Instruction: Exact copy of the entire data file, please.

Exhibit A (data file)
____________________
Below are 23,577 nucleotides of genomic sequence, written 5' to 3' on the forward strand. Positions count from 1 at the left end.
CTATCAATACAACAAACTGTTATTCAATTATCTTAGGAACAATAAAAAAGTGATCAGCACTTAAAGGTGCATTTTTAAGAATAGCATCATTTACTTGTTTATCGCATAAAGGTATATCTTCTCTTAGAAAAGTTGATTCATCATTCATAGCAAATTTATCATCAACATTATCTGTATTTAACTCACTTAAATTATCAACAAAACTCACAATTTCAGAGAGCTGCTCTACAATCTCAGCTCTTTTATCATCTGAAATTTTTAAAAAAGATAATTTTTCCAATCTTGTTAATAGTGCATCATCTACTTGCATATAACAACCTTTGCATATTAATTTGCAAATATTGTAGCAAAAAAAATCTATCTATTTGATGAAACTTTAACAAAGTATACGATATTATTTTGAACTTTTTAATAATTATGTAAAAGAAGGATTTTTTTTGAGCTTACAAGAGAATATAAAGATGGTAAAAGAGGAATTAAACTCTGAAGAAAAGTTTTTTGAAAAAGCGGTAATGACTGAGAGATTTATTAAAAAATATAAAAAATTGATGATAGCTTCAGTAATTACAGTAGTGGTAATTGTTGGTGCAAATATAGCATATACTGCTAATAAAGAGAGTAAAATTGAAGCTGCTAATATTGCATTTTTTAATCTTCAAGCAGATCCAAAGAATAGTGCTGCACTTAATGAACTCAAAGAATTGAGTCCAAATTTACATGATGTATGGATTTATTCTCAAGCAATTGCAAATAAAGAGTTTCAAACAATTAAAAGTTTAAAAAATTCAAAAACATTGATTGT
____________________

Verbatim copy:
Below are 23,577 nucleotides of genomic sequence, written 5' to 3' on the forward strand. Positions count from 1 at the left end.
CTATCAATACAACAAACTGTTATTCAATTATCTTAGGAACAATAAAAAAGTGATCAGCACTTAAAGGTGCATTTTTAAGAATAGCATCATTTACTTGTTTATCGCATAAAGGTATATCTTCTCTTAGAAAAGTTGATTCATCATTCATAGCAAATTTATCATCAACATTATCTGTATTTAACTCACTTAAATTATCAACAAAACTCACAATTTCAGAGAGCTGCTCTACAATCTCAGCTCTTTTATCATCTGAAATTTTTAAAAAAGATAATTTTTCCAATCTTGTTAATAGTGCATCATCTACTTGCATATAACAACCTTTGCATATTAATTTGCAAATATTGTAGCAAAAAAAATCTATCTATTTGATGAAACTTTAACAAAGTATACGATATTATTTTGAACTTTTTAATAATTATGTAAAAGAAGGATTTTTTTTGAGCTTACAAGAGAATATAAAGATGGTAAAAGAGGAATTAAACTCTGAAGAAAAGTTTTTTGAAAAAGCGGTAATGACTGAGAGATTTATTAAAAAATATAAAAAATTGATGATAGCTTCAGTAATTACAGTAGTGGTAATTGTTGGTGCAAATATAGCATATACTGCTAATAAAGAGAGTAAAATTGAAGCTGCTAATATTGCATTTTTTAATCTTCAAGCAGATCCAAAGAATAGTGCTGCACTTAATGAACTCAAAGAATTGAGTCCAAATTTACATGATGTATGGATTTATTCTCAAGCAATTGCAAATAAAGAGTTTCAAACAATTAAAAGTTTAAAAAATTCAAAAACATTGATTGT